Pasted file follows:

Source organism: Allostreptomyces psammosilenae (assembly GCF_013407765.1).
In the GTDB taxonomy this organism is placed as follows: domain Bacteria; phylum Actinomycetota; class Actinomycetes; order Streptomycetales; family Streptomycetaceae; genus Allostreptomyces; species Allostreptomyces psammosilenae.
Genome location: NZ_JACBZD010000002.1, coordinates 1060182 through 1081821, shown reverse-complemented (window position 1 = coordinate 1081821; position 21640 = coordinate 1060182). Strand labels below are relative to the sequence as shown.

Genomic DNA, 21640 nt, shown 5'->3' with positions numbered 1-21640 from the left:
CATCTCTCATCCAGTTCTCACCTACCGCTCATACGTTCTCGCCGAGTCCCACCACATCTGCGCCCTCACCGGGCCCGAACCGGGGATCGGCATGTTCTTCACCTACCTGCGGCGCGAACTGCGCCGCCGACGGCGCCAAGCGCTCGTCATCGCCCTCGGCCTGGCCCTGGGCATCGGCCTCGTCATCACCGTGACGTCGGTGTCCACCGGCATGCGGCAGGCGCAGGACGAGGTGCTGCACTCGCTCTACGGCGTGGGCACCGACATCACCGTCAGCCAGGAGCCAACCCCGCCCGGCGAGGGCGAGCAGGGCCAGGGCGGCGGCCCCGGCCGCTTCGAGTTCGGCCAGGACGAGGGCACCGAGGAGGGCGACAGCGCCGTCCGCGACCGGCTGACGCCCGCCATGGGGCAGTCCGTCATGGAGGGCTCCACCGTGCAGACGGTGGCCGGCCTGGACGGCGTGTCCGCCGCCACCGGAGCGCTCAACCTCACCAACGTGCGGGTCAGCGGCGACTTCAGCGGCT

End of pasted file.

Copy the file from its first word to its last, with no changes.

Source organism: Allostreptomyces psammosilenae (assembly GCF_013407765.1).
In the GTDB taxonomy this organism is placed as follows: domain Bacteria; phylum Actinomycetota; class Actinomycetes; order Streptomycetales; family Streptomycetaceae; genus Allostreptomyces; species Allostreptomyces psammosilenae.
Genome location: NZ_JACBZD010000002.1, coordinates 1060182 through 1081821, shown reverse-complemented (window position 1 = coordinate 1081821; position 21640 = coordinate 1060182). Strand labels below are relative to the sequence as shown.

Genomic DNA, 21640 nt, shown 5'->3' with positions numbered 1-21640 from the left:
CATCTCTCATCCAGTTCTCACCTACCGCTCATACGTTCTCGCCGAGTCCCACCACATCTGCGCCCTCACCGGGCCCGAACCGGGGATCGGCATGTTCTTCACCTACCTGCGGCGCGAACTGCGCCGCCGACGGCGCCAAGCGCTCGTCATCGCCCTCGGCCTGGCCCTGGGCATCGGCCTCGTCATCACCGTGACGTCGGTGTCCACCGGCATGCGGCAGGCGCAGGACGAGGTGCTGCACTCGCTCTACGGCGTGGGCACCGACATCACCGTCAGCCAGGAGCCAACCCCGCCCGGCGAGGGCGAGCAGGGCCAGGGCGGCGGCCCCGGCCGCTTCGAGTTCGGCCAGGACGAGGGCACCGAGGAGGGCGACAGCGCCGTCCGCGACCGGCTGACGCCCGCCATGGGGCAGTCCGTCATGGAGGGCTCCACCGTGCAGACGGTGGCCGGCCTGGACGGCGTGTCCGCCGCCACCGGAGCGCTCAACCTCACCAACGTGCGGGTCAGCGGCGACTTCAGCGGCT